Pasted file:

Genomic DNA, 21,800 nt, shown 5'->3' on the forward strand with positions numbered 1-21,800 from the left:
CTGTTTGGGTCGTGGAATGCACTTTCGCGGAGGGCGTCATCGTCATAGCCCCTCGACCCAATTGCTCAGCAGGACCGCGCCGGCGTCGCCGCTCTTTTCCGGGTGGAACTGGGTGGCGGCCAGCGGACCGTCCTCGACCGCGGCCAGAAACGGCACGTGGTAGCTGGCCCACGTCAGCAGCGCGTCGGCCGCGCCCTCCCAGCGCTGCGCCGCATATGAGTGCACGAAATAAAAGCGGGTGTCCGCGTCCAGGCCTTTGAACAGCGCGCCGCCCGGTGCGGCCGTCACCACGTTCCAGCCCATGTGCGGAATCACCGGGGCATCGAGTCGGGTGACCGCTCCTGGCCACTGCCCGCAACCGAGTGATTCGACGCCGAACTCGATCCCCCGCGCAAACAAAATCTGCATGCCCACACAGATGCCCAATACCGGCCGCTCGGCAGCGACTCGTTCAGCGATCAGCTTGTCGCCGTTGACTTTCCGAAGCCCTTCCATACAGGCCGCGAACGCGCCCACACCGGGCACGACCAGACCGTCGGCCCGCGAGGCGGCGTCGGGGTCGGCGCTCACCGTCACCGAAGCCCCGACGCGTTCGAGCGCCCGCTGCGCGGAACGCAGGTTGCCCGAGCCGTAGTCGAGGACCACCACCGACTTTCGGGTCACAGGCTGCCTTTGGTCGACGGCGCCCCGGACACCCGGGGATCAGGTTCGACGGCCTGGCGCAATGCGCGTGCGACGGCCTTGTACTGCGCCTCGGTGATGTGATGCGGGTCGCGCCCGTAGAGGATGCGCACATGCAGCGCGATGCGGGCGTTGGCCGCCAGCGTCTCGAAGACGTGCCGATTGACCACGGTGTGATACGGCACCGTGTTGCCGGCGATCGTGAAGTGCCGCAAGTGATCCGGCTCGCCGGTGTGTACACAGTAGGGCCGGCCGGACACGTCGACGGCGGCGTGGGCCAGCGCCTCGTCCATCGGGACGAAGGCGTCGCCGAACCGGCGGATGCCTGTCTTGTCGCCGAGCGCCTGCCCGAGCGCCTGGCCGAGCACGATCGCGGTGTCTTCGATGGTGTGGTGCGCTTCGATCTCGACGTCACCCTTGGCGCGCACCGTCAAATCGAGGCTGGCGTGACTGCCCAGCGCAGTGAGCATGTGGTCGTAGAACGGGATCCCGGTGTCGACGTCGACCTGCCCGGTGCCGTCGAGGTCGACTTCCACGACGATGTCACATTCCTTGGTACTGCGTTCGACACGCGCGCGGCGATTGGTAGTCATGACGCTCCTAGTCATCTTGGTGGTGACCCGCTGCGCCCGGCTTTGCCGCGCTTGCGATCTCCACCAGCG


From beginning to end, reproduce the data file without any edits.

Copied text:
Genomic DNA, 21,800 nt, shown 5'->3' on the forward strand with positions numbered 1-21,800 from the left:
CTGTTTGGGTCGTGGAATGCACTTTCGCGGAGGGCGTCATCGTCATAGCCCCTCGACCCAATTGCTCAGCAGGACCGCGCCGGCGTCGCCGCTCTTTTCCGGGTGGAACTGGGTGGCGGCCAGCGGACCGTCCTCGACCGCGGCCAGAAACGGCACGTGGTAGCTGGCCCACGTCAGCAGCGCGTCGGCCGCGCCCTCCCAGCGCTGCGCCGCATATGAGTGCACGAAATAAAAGCGGGTGTCCGCGTCCAGGCCTTTGAACAGCGCGCCGCCCGGTGCGGCCGTCACCACGTTCCAGCCCATGTGCGGAATCACCGGGGCATCGAGTCGGGTGACCGCTCCTGGCCACTGCCCGCAACCGAGTGATTCGACGCCGAACTCGATCCCCCGCGCAAACAAAATCTGCATGCCCACACAGATGCCCAATACCGGCCGCTCGGCAGCGACTCGTTCAGCGATCAGCTTGTCGCCGTTGACTTTCCGAAGCCCTTCCATACAGGCCGCGAACGCGCCCACACCGGGCACGACCAGACCGTCGGCCCGCGAGGCGGCGTCGGGGTCGGCGCTCACCGTCACCGAAGCCCCGACGCGTTCGAGCGCCCGCTGCGCGGAACGCAGGTTGCCCGAGCCGTAGTCGAGGACCACCACCGACTTTCGGGTCACAGGCTGCCTTTGGTCGACGGCGCCCCGGACACCCGGGGATCAGGTTCGACGGCCTGGCGCAATGCGCGTGCGACGGCCTTGTACTGCGCCTCGGTGATGTGATGCGGGTCGCGCCCGTAGAGGATGCGCACATGCAGCGCGATGCGGGCGTTGGCCGCCAGCGTCTCGAAGACGTGCCGATTGACCACGGTGTGATACGGCACCGTGTTGCCGGCGATCGTGAAGTGCCGCAAGTGATCCGGCTCGCCGGTGTGTACACAGTAGGGCCGGCCGGACACGTCGACGGCGGCGTGGGCCAGCGCCTCGTCCATCGGGACGAAGGCGTCGCCGAACCGGCGGATGCCTGTCTTGTCGCCGAGCGCCTGCCCGAGCGCCTGGCCGAGCACGATCGCGGTGTCTTCGATGGTGTGGTGCGCTTCGATCTCGACGTCACCCTTGGCGCGCACCGTCAAATCGAGGCTGGCGTGACTGCCCAGCGCAGTGAGCATGTGGTCGTAGAACGGGATCCCGGTGTCGACGTCGACCTGCCCGGTGCCGTCGAGGTCGACTTCCACGACGATGTCACATTCCTTGGTACTGCGTTCGACACGCGCGCGGCGATTGGTAGTCATGACGCTCCTAGTCATCTTGGTGGTGACCCGCTGCGCCCGGCTTTGCCGCGCTTGCGATCTCCACCAGCG